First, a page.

Coffe Shop Continuum
September 14, 2011 § 1 Comment
It was a view I had seen thousands of times before. Through the window of Kidd Coffee I could see the local dry cleaner, the American Legion, and the small alleyway in between. On the window of the dry cleaner was a painted baseball field with oversized players. Before that it had been a spring shower with flowers popping up from the grass. Before that a snowman, and before that the Grinch. I could give you all the scenes from that window for the last ten years if you had any desire to know them. The American Legion was Post 194. That random tidbit doesn’t even require a second glance. Suffice to say that as I drink my milky way latte (I know that’s not the manliest drink), I feel pretty comfortable. I’ve been here a few times before.
This spot has sparked quite a few philosophical debates between my twin brother and myself over the years. Today our conversation has turned to fate and free will. While our normally politically motivated discussions include a lot of agreement about liberal ideals, on this topic we are divided. We both agree that there is some sort of higher power and that people have the ability to make their own decisions; however, we differ on one key point. I take the side that God (or whatever you want to call it) knows the outcome of our decisions before we make them. Bobby, in his typically over-exaggerated style, finds this idea completely ludicrous.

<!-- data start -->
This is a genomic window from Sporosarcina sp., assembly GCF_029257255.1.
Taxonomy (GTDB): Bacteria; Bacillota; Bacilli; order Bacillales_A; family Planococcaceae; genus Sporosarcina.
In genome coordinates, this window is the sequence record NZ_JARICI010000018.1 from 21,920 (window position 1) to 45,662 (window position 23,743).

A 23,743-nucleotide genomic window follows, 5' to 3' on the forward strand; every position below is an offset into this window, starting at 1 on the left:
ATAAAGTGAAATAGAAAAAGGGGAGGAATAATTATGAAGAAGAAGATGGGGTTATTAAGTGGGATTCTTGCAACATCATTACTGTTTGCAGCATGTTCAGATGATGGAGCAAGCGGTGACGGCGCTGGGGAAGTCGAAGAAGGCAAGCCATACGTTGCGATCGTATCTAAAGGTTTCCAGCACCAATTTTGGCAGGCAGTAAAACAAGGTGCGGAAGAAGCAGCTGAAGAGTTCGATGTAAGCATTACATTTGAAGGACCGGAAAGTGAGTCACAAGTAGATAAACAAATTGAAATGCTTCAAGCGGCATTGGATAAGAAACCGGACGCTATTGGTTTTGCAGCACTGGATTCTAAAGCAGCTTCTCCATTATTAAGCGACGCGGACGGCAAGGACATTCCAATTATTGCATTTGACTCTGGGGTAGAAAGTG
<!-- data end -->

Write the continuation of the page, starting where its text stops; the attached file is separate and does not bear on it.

Our conversation soon degenerates into joking and talk about girls, but an interesting and unresolved point has been raised. To Bobby, the fact that the outcome of a decision is already known excludes the idea of free will. To me, they are completely unrelated points. Just because the outcome of a choice is known by someone else does not mean that the decision is already made.
With that rather long winded introduction, I arrive at the story By His Bootstraps by Robert Heinlein. While reading this story I could not stop thinking about the discussion from Kidd Coffee. The main (and essentially only) character, Bob Wilson, is confronted with his inability to change his future actions despite knowing what they are. No matter what his initial thoughts are, he always reenacts the scenes exactly as they have occurred before. This presents a paradox. If he is doomed to repeat the same decisions he has already made, are they really his decisions at all?
I think Bobby and I would probably disagree on this, but to me they are still clearly Bob’s decisions to make. Each time he relives the scene in his office he makes the same decisions, but they are still his decisions at that moment. If he was going to do something differently, he would have done it differently the very first time.
While this story addresses a scientific phenomenon and my coffee shop debate confronted a spiritual one, they come to the same question. For me the answer is the same in both cases: free-will does not depend on someone or something knowing the outcome. Freedom resides solely in the making of the decision. If someone knows what I’m going to decide, what difference does it make to me?